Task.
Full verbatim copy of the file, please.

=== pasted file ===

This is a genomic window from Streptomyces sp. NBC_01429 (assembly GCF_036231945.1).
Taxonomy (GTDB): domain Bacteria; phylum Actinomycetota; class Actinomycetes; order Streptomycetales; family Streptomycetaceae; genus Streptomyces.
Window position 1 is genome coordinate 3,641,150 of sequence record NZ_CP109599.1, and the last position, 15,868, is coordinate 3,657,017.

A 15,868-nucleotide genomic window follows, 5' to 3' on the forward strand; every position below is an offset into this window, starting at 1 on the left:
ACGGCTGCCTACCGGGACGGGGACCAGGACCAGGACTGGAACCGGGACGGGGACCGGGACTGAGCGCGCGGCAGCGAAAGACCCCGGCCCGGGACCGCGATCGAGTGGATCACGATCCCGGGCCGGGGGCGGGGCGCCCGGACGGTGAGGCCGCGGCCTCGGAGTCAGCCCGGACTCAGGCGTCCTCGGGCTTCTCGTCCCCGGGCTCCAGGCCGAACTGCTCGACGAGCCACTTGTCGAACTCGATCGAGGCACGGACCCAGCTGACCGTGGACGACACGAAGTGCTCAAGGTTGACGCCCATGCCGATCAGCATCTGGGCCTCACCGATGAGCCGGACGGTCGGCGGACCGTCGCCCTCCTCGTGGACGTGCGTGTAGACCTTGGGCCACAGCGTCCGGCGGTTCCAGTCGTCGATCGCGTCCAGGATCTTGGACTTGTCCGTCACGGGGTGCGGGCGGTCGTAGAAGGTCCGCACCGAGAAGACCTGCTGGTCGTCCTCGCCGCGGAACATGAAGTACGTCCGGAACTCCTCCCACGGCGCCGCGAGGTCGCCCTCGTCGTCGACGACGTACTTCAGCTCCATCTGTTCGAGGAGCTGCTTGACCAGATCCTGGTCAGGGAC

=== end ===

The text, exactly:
This is a genomic window from Streptomyces sp. NBC_01429 (assembly GCF_036231945.1).
Taxonomy (GTDB): domain Bacteria; phylum Actinomycetota; class Actinomycetes; order Streptomycetales; family Streptomycetaceae; genus Streptomyces.
Window position 1 is genome coordinate 3,641,150 of sequence record NZ_CP109599.1, and the last position, 15,868, is coordinate 3,657,017.

A 15,868-nucleotide genomic window follows, 5' to 3' on the forward strand; every position below is an offset into this window, starting at 1 on the left:
ACGGCTGCCTACCGGGACGGGGACCAGGACCAGGACTGGAACCGGGACGGGGACCGGGACTGAGCGCGCGGCAGCGAAAGACCCCGGCCCGGGACCGCGATCGAGTGGATCACGATCCCGGGCCGGGGGCGGGGCGCCCGGACGGTGAGGCCGCGGCCTCGGAGTCAGCCCGGACTCAGGCGTCCTCGGGCTTCTCGTCCCCGGGCTCCAGGCCGAACTGCTCGACGAGCCACTTGTCGAACTCGATCGAGGCACGGACCCAGCTGACCGTGGACGACACGAAGTGCTCAAGGTTGACGCCCATGCCGATCAGCATCTGGGCCTCACCGATGAGCCGGACGGTCGGCGGACCGTCGCCCTCCTCGTGGACGTGCGTGTAGACCTTGGGCCACAGCGTCCGGCGGTTCCAGTCGTCGATCGCGTCCAGGATCTTGGACTTGTCCGTCACGGGGTGCGGGCGGTCGTAGAAGGTCCGCACCGAGAAGACCTGCTGGTCGTCCTCGCCGCGGAACATGAAGTACGTCCGGAACTCCTCCCACGGCGCCGCGAGGTCGCCCTCGTCGTCGACGACGTACTTCAGCTCCATCTGTTCGAGGAGCTGCTTGACCAGATCCTGGTCAGGGAC